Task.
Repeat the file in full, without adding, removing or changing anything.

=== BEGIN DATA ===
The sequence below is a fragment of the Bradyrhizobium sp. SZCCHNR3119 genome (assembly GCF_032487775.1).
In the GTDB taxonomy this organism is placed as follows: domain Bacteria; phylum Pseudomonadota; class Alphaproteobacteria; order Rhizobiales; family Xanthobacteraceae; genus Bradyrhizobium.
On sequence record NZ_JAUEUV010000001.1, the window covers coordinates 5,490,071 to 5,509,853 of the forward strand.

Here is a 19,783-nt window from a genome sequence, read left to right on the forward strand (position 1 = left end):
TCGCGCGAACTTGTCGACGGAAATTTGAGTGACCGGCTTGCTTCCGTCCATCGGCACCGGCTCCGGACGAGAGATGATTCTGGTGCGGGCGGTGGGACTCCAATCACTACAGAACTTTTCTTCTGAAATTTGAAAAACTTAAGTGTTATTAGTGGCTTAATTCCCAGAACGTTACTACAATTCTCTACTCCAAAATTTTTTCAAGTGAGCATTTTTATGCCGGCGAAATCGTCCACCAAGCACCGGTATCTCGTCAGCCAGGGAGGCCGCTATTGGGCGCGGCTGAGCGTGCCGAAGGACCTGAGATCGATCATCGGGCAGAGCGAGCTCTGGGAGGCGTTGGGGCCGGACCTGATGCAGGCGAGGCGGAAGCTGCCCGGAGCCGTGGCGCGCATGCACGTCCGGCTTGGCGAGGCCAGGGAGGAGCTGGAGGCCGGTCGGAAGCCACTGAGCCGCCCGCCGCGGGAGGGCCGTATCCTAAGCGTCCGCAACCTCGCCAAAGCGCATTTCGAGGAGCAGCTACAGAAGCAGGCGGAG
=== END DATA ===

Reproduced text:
The sequence below is a fragment of the Bradyrhizobium sp. SZCCHNR3119 genome (assembly GCF_032487775.1).
In the GTDB taxonomy this organism is placed as follows: domain Bacteria; phylum Pseudomonadota; class Alphaproteobacteria; order Rhizobiales; family Xanthobacteraceae; genus Bradyrhizobium.
On sequence record NZ_JAUEUV010000001.1, the window covers coordinates 5,490,071 to 5,509,853 of the forward strand.

Here is a 19,783-nt window from a genome sequence, read left to right on the forward strand (position 1 = left end):
TCGCGCGAACTTGTCGACGGAAATTTGAGTGACCGGCTTGCTTCCGTCCATCGGCACCGGCTCCGGACGAGAGATGATTCTGGTGCGGGCGGTGGGACTCCAATCACTACAGAACTTTTCTTCTGAAATTTGAAAAACTTAAGTGTTATTAGTGGCTTAATTCCCAGAACGTTACTACAATTCTCTACTCCAAAATTTTTTCAAGTGAGCATTTTTATGCCGGCGAAATCGTCCACCAAGCACCGGTATCTCGTCAGCCAGGGAGGCCGCTATTGGGCGCGGCTGAGCGTGCCGAAGGACCTGAGATCGATCATCGGGCAGAGCGAGCTCTGGGAGGCGTTGGGGCCGGACCTGATGCAGGCGAGGCGGAAGCTGCCCGGAGCCGTGGCGCGCATGCACGTCCGGCTTGGCGAGGCCAGGGAGGAGCTGGAGGCCGGTCGGAAGCCACTGAGCCGCCCGCCGCGGGAGGGCCGTATCCTAAGCGTCCGCAACCTCGCCAAAGCGCATTTCGAGGAGCAGCTACAGAAGCAGGCGGAG